Seminary Home-Study Program. Where Church members are few in number, the Department of Seminaries and Institutes of Religion operates a seminary home-study program. To provide motivation and direction to this home course work, the students meet together as a class one or more times each week under the direction of a teacher called by the bishop or branch president. Once a month during the school year the students and teachers of a stake or district meet together (usually on Saturday) in an all-day session under the direction of a seminary home-study supervisor. Two or three hours of religious instruction and inservice teacher training are provided in the morning hours, and in the afternoon, social, cultural, recreational, and athletic activities are planned and conducted by the stake, district, ward, or branch MIA leadership, assisted by youth seminary officers. The entire day’s program is carried out with the approval of the stake or district president.
Qualified Teachers for Seminary. Because early-morning seminary classes are held five times each week, seminary teachers usually have more teaching contact and a potentially greater influence for good with young people than other teachers in their wards. For this reason persons with the strongest testimony of the gospel and the greatest teaching ability should be chosen as early-morning seminary teachers. The selection of such teachers is the responsibility of the seminary district coordinator, with the prior approval of the bishop and stake president. Bishops are encouraged to make available those persons best qualified for seminary teaching, even if it means a reduction in the ward service load of such individuals.
Mission District Athletic Program. Under proper priesthood authority, mission districts may have branch teams participate in the regional, zone, and area Church athletic tournaments held in their locality. The rules and policies outlined in the handbook MIA Athletics apply to all branches that take part. A mission president who desires his mission to enter into the Church athletic program should forward to his mission supervisor a list of the districts desiring to participate. An invitation will then be extended to the mission president to have those districts become a part of the regional tournament where the districts are located. Isolated mission branches may also participate in the athletic program at the discretion of the mission president. The Church athletic program under no conditions is open to full-time proselyting missionaries. This applies to practice games, coaching, and related activities in the wards, branches, stakes, and districts and to any tournament play.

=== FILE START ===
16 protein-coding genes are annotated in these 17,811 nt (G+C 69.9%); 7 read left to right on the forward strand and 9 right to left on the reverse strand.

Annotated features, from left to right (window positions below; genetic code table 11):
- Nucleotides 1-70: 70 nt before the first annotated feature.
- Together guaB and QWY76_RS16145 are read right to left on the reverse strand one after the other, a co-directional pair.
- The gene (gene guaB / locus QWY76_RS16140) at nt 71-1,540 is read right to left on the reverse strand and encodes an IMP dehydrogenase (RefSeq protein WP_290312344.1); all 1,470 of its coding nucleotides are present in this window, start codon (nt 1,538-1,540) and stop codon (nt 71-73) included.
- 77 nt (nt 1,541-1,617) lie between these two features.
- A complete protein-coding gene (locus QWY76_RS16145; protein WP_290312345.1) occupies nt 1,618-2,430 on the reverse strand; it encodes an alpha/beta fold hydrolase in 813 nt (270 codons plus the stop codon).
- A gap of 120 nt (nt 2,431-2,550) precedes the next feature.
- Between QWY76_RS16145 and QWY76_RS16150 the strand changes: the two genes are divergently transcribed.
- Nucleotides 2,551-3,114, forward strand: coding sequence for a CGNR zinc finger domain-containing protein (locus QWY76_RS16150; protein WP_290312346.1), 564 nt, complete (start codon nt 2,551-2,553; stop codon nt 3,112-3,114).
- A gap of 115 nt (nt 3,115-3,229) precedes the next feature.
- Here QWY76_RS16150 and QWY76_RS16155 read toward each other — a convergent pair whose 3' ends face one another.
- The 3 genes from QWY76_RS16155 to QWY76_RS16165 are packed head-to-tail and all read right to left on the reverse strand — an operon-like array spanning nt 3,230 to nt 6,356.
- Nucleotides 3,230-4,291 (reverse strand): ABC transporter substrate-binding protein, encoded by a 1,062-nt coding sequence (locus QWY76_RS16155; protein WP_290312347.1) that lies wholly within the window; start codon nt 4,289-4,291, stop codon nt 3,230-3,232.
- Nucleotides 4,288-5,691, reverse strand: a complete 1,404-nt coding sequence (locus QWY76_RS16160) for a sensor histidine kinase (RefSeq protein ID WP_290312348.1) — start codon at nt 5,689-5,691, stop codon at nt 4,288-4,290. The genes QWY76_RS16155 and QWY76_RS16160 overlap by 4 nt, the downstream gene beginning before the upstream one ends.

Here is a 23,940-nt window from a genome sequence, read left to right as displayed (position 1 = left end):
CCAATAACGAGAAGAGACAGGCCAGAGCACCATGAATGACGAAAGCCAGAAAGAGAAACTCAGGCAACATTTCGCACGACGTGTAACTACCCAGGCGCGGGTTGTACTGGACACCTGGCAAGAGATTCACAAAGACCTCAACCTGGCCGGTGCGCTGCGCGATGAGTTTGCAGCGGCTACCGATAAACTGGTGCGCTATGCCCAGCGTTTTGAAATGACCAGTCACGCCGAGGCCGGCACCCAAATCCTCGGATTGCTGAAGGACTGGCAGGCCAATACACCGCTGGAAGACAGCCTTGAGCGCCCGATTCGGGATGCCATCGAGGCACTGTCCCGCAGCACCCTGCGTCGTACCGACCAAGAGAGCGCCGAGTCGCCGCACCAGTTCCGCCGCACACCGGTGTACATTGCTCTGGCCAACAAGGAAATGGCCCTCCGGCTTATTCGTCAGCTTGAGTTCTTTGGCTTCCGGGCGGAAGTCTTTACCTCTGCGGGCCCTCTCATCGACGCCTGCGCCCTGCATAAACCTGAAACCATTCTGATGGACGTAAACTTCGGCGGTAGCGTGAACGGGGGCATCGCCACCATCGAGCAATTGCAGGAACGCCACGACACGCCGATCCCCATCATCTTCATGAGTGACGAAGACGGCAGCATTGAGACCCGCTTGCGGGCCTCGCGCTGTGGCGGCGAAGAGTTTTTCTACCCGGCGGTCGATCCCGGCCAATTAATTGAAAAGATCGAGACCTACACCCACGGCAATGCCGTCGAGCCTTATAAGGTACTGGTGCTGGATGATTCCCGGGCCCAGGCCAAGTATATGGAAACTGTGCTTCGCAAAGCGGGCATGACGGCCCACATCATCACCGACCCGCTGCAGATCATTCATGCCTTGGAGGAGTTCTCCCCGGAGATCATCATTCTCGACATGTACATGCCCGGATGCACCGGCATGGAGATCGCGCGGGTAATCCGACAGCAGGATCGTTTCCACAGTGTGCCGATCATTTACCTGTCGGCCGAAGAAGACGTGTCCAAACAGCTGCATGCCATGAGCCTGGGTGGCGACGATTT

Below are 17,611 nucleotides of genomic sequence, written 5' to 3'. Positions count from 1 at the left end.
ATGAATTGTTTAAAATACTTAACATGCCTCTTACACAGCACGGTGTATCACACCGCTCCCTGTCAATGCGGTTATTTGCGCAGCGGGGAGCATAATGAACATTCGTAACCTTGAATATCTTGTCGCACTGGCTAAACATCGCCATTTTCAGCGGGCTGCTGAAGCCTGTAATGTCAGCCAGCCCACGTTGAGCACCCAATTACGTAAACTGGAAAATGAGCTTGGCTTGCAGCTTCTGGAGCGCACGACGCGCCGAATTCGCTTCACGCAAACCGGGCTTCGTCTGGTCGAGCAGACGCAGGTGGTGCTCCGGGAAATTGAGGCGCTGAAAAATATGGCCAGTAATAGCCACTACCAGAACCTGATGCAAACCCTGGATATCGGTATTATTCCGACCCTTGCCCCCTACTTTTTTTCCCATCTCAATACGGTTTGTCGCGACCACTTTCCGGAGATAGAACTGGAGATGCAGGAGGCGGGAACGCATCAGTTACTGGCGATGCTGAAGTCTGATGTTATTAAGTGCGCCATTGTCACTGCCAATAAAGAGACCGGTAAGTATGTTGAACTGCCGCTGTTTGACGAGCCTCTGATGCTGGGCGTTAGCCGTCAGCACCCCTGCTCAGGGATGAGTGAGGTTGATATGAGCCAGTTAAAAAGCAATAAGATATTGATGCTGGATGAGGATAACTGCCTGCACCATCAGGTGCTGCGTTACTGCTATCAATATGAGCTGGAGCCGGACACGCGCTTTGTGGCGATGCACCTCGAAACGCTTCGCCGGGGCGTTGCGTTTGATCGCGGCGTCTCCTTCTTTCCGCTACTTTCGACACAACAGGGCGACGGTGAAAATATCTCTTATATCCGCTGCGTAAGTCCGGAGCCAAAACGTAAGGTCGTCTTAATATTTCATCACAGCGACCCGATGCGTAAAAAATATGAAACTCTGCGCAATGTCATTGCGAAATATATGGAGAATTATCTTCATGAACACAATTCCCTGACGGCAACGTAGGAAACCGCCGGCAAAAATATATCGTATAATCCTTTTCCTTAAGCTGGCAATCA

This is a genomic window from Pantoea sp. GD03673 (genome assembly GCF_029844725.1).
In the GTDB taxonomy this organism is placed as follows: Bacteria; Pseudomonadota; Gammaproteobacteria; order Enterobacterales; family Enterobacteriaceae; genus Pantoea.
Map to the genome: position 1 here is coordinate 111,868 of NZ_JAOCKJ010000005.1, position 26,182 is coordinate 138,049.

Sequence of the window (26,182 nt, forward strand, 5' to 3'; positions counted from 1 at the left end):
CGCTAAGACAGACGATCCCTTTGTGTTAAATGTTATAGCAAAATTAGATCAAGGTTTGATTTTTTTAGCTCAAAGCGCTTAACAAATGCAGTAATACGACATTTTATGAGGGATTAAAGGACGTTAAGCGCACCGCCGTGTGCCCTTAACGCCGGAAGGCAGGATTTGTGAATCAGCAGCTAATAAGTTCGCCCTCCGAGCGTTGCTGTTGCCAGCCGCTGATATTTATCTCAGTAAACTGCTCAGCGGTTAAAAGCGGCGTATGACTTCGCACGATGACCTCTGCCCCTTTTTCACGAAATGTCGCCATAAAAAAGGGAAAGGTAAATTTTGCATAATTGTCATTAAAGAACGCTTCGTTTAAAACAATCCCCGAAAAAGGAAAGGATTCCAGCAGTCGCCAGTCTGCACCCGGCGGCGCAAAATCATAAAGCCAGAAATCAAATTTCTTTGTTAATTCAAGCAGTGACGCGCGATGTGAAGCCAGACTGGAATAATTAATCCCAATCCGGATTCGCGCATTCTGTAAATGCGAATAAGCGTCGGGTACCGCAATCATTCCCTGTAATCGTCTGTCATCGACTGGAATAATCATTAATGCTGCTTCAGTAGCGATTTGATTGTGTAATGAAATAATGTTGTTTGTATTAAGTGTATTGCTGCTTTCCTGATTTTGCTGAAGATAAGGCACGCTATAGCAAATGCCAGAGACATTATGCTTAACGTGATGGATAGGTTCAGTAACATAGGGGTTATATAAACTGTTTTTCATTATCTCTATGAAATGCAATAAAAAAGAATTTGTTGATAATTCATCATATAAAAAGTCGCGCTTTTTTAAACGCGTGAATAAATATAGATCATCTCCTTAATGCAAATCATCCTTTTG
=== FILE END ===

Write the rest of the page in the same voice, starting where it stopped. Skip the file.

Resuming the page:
Medical Missionaries Called. Medical missionaries have been called for the first time in the history of the Church to serve in Church missions. Dr. Blair LaMar Bybee, a University of Utah School of Medicine graduate, will serve in the Samoa Mission, and Marilyn Lyons, a Salt Lake City nurse, presently serving in the Oklahoma Mission, will begin the program in the Tonga Mission. Both areas have acute health and nutrition problems. Dr. James O. Mason, Commissioner of Church Health Services, explained that medical missionaries will serve under the direction of their respective mission presidents, doing proselyting as well as providing medical service to members in their fields of labor. The medical missionaries will survey the medical needs of members and nonmembers to establish priorities and to develop programs to be implemented through existing Church organizations, working through priesthood correlation channels. The emphasis under this new program will be on preventive medicine. While serving the medical needs of the local members on these islands, the medical missionaries will also attend to the medical needs of Church members on the staffs of the Church schools located in their fields of labor.